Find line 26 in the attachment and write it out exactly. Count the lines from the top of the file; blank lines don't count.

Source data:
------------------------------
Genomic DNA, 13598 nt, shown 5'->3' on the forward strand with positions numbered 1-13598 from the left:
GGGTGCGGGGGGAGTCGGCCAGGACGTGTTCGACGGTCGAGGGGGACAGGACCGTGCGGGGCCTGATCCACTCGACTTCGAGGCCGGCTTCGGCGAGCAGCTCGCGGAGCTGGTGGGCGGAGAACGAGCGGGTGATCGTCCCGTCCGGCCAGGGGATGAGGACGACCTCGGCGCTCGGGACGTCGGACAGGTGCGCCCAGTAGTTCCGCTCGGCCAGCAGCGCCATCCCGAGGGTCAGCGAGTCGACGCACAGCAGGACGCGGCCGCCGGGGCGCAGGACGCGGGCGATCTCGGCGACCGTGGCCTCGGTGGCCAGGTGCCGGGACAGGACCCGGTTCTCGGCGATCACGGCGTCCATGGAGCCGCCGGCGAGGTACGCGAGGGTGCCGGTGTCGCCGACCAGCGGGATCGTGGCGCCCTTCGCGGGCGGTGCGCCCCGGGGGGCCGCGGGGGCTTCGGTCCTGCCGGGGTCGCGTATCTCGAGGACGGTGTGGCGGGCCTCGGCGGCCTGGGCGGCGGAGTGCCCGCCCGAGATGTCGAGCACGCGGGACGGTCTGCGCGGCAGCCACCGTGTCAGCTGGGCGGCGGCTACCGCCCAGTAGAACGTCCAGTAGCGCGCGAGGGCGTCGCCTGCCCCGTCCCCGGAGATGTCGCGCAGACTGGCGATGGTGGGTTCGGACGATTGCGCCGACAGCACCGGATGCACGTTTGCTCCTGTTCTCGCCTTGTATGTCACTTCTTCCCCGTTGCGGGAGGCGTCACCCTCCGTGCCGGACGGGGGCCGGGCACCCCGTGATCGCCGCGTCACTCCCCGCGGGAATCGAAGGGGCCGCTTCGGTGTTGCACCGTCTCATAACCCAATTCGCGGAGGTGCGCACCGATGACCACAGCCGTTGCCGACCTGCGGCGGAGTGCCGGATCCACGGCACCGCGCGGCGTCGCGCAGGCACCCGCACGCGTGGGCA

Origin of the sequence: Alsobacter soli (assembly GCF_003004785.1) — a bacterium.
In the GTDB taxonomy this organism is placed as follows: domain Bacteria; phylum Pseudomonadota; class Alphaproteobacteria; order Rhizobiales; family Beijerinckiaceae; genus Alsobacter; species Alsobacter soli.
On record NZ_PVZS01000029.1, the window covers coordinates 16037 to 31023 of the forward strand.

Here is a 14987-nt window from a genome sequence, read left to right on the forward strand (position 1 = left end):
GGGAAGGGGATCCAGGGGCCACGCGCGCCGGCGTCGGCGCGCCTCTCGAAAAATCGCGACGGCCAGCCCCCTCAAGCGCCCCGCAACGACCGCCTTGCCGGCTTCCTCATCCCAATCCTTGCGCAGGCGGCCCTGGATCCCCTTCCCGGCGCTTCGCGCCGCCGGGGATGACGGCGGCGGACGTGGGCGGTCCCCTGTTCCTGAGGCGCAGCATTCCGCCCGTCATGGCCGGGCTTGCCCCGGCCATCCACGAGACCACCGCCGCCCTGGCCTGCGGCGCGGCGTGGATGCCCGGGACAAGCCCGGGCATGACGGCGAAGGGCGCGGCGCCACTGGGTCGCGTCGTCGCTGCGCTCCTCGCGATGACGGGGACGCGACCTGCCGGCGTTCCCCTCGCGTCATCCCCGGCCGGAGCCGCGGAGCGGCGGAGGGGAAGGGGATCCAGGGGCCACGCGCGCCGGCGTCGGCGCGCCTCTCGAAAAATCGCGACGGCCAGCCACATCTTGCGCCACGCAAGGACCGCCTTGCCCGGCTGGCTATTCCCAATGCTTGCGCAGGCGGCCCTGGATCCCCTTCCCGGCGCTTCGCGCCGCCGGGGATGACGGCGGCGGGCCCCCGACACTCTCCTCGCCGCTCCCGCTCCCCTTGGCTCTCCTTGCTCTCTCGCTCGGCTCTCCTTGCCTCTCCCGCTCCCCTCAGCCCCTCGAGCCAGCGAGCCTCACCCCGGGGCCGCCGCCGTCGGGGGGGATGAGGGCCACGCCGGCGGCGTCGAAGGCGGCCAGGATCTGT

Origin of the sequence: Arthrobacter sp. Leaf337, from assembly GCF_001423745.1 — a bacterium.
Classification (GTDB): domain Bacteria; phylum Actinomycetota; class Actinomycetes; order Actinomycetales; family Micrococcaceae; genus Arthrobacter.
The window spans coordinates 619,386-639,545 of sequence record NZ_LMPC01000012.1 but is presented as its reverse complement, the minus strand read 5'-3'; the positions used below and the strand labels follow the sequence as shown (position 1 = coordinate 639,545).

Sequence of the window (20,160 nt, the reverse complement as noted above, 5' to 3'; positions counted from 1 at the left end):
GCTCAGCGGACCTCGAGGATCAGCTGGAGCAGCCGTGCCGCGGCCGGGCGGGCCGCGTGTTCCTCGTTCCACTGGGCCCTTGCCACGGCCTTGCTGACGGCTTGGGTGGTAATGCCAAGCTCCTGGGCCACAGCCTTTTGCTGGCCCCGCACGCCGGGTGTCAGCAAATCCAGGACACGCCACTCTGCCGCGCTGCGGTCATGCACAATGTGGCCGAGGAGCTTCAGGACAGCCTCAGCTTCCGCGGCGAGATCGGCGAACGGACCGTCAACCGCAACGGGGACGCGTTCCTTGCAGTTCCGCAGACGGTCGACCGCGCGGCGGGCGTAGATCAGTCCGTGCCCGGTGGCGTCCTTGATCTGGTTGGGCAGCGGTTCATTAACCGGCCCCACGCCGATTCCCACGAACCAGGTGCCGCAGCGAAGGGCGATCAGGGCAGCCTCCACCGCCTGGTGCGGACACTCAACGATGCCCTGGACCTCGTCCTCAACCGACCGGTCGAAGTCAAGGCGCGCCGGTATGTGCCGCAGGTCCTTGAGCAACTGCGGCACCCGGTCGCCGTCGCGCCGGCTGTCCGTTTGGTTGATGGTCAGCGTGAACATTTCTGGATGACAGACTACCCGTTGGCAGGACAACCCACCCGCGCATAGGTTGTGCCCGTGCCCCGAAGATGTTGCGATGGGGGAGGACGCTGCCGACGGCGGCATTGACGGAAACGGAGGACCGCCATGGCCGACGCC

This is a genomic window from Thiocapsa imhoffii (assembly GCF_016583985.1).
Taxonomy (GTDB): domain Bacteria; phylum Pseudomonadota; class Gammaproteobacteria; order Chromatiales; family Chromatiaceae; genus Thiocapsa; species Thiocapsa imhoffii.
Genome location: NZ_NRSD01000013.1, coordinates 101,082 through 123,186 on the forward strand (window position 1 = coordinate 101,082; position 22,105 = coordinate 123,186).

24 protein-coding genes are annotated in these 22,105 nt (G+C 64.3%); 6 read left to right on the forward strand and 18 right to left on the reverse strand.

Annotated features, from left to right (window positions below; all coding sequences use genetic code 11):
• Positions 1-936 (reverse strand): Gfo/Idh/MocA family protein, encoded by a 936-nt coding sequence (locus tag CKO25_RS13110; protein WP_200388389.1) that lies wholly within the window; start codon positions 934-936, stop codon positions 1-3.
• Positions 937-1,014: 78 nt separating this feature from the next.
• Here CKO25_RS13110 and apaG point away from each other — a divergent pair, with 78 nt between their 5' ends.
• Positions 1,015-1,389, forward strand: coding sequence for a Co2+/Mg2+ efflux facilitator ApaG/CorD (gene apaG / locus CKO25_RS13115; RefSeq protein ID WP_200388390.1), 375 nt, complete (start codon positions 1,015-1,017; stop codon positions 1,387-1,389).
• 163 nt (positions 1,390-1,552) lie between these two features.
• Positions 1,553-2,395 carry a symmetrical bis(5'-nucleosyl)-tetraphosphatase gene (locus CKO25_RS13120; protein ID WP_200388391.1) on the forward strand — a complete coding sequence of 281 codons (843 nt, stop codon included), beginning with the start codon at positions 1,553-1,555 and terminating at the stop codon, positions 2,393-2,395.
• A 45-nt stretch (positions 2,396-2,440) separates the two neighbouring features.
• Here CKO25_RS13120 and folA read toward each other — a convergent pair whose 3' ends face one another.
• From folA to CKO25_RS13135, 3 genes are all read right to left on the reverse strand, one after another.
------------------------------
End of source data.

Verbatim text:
• From folA to CKO25_RS13135, 3 genes are all read right to left on the reverse strand, one after another.